Haiku is a new open-source operating system that specifically targets personal computing. Inspired by the BeOS, Haiku is fast, simple to use, easy to learn and yet very powerful.

Fundraising 2015

Goal: $35,000
$7,637

WHAT'S NEW IN HAIKU DEVELOPMENT

The Haiku source is continually built and released for testing purposes nearly every day. You can download and install these latest snapshots to check out the latest features and bug-fixes.

Be aware that nightly images may be unstable. Additionally, some packages included with official releases need to be installed separately.

If you're OK with this, you can find further instructions at our Nightly image page.

Haiku, Inc. board of director elections complete

News posted on Wed, 2015-07-01 20:13

The Haiku, Inc. board of directors has the pleasure of announcing several new members to help support the project.

What is Haiku, Inc.?
Haiku, Inc. is a 501(c)(3) non-profit organization dedicated to supporting the Haiku Project and the development of Haiku® (the "Software"). Haiku, Inc. does not have any technical decision making power within the Haiku project at large.
The current board of directors:
  • Axel Dörfler (axeld)
  • Rene Gollent (DeadYak)
  • Ryan Leavengood (leavengood)
  • Urias McCullough (umccullough)
  • Alexander von Gluck IV (kallisti5)

Sadly, Bruno Albuquerque (BGA, Vice President) and Matthew Madia (mmadia, Secretary) have decided to step down from their positions on the board. Haiku, Inc. would like to thank Bruno and Matthew for all their hard work, support, and guidance. The board elected Rene Gollent (DeadYak) and Alexander von Gluck IV (kallisti5) to the positions of Vice President and Secretary, respectively, to back-fill these open positions.

The refreshed board has already begun tackling some of the pending projects for Haiku, Inc. and hopes to maintain this positive momentum.

As usual, all meeting minutes as well as information on the Inc. can be found on the Haiku, Inc. website.

Haiku monthly activity report - 06/2015

Blog post by PulkoMandy on Tue, 2015-06-30 19:40

Hi there, it's time for the monthly report!

Statistics

Commit range scanned this month: hrev49209-hrev49344.

There are currently 38 tickets open in the beta 1 release. For the first time, we are below 40.

'Packaging Infrastructure' Contract Weekly Report #3

Blog post by waddlesplash on Fri, 2015-06-19 18:48
Hello again!

As mentioned in last week's report, I planned to work on integration with IRC to allow the developers to get real-time updates on what the builder was doing, finishing the documentation, and then working on the logic that actually builds packages. The first two of the three are pretty much done, and the last one I did get started on. So this week went pretty well.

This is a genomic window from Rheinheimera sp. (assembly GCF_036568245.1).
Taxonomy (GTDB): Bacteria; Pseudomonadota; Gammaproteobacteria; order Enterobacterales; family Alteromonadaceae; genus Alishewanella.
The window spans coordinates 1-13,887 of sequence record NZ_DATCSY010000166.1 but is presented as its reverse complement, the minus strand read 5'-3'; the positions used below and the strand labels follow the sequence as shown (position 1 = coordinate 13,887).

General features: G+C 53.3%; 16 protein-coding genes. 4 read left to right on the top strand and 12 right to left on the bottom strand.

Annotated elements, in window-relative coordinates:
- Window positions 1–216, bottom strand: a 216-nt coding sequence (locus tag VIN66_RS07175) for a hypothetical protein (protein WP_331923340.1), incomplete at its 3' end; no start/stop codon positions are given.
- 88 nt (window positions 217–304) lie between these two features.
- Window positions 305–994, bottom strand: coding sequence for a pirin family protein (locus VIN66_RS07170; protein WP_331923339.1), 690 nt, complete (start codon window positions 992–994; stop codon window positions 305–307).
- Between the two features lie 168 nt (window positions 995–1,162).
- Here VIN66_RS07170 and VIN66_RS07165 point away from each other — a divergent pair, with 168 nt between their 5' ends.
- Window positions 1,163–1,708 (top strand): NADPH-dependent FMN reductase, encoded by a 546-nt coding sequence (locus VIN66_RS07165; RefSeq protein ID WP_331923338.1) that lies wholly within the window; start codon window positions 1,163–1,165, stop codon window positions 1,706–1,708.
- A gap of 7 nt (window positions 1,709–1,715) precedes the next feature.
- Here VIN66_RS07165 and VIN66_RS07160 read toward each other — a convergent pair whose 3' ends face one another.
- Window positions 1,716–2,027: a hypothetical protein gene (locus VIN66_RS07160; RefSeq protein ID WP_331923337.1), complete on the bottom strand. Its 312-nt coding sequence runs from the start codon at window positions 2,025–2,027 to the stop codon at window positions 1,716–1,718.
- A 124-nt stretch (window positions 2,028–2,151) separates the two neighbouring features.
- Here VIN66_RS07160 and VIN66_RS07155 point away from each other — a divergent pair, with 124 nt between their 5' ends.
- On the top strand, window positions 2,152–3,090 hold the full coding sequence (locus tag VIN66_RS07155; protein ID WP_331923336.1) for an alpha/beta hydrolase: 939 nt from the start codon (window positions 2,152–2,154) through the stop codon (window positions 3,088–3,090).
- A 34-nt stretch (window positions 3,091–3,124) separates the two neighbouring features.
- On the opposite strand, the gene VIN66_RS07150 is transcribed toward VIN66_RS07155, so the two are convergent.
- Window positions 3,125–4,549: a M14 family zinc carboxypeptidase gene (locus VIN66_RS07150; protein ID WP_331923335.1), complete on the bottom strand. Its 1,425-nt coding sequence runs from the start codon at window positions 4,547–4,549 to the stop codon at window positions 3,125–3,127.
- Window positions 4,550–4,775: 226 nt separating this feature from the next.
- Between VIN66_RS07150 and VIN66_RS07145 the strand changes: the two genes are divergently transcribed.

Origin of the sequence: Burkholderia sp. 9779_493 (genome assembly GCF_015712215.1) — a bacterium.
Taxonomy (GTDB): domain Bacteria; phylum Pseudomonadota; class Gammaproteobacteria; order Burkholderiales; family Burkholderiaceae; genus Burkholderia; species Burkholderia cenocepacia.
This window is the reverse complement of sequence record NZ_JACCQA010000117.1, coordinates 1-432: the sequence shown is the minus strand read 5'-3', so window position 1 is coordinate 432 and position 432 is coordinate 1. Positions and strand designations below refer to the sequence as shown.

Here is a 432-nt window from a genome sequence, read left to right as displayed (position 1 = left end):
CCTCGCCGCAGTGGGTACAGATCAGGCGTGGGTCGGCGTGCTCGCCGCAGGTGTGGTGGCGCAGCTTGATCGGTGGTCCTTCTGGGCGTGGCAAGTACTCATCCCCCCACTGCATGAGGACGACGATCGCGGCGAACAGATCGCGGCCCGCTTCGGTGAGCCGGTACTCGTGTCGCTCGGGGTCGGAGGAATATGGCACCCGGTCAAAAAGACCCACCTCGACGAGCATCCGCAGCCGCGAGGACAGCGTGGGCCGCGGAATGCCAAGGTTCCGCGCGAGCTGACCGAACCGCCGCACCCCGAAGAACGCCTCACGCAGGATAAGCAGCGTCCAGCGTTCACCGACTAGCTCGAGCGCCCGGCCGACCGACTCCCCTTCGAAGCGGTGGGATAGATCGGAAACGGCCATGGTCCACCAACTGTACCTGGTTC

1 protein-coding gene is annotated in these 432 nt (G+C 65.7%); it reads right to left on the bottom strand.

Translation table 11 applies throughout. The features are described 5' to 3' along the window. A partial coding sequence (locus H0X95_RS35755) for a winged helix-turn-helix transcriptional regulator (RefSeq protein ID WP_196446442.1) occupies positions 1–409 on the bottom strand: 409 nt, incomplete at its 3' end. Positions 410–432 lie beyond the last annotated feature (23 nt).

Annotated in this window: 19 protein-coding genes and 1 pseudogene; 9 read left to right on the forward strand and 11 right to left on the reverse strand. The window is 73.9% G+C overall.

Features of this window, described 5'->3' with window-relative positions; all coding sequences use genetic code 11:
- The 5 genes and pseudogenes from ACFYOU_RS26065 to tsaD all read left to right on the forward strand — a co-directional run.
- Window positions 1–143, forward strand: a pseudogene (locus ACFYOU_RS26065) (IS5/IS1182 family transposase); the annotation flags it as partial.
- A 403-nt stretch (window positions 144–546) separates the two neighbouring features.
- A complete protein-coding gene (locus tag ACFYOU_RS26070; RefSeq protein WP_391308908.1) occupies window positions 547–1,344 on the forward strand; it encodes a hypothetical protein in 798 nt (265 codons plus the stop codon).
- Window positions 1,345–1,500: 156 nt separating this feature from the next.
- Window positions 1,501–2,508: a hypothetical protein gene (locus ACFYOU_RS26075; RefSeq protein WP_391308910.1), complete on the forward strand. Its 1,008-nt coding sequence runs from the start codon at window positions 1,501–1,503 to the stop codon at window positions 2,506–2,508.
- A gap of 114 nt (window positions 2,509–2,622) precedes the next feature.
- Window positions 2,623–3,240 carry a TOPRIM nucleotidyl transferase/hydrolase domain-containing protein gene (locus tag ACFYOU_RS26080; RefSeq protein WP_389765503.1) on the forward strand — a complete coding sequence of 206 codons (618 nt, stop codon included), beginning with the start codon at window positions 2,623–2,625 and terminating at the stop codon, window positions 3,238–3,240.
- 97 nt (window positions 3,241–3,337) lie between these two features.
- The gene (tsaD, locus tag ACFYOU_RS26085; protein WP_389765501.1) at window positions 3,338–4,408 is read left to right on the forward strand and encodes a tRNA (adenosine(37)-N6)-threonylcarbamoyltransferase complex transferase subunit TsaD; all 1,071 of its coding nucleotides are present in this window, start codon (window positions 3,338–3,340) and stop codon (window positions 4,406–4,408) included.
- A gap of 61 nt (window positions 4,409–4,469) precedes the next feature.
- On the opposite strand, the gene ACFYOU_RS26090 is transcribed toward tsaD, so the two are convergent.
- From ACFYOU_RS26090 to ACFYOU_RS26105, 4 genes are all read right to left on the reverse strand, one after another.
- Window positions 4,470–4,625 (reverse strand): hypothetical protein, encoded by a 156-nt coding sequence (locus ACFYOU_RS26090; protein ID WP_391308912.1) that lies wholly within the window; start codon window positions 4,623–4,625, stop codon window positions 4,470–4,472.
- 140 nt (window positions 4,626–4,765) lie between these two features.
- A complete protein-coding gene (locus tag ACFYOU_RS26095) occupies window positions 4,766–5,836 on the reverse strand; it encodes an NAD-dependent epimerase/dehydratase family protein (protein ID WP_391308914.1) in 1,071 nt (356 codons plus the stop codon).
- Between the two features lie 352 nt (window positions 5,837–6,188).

'Packaging Infrastructure' Contract Weekly Report #2

Blog post by waddlesplash on Fri, 2015-06-12 18:04
Hello, Haikuvians!

This week was just as productive as last week. I did start on the builds logic, which now can run "builds" (lists of commands) in sequential order. I also improved the builder management system, and created documentation for pretty much everything.

'Packaging Infrastructure' Contract Weekly Report #1

Blog post by waddlesplash on Fri, 2015-06-05 17:52
Hello world!

This week was rather slow: I've logged only 18 hours of contract time this week. I expected this, partly because I didn't expect to do any work on Monday (as mentioned in my first blog post) and partly because I still had some coursework to finish up the semester with. But despite that, I got a ton of stuff done, and the foundations for the following weeks' work are well laid.

Haiku monthly activity report - 05/2015

Blog post by PulkoMandy on Fri, 2015-05-29 17:14

Hello there, here comes the report for the month of may!

Statistics

Commit range: hrev49107-hrev4921

Detailed statistics: http://pulkomandy.tk/stats-20150529/

Debugger: Editing Memory

Blog post by anevilyak on Wed, 2015-05-27 03:33

As those who make regular use of it probably already know, one of the features of Haiku's integrated debugger is the ability to inspect the contents of arbitrary (mapped) locations in the target team's address space. This can be handy in various instances, such as when trying to track down bugs that are likely due to a piece of code overwriting part of another data structure, since the data that's been written to memory might contain some pattern or even a familiar string that might hint at the culprit.

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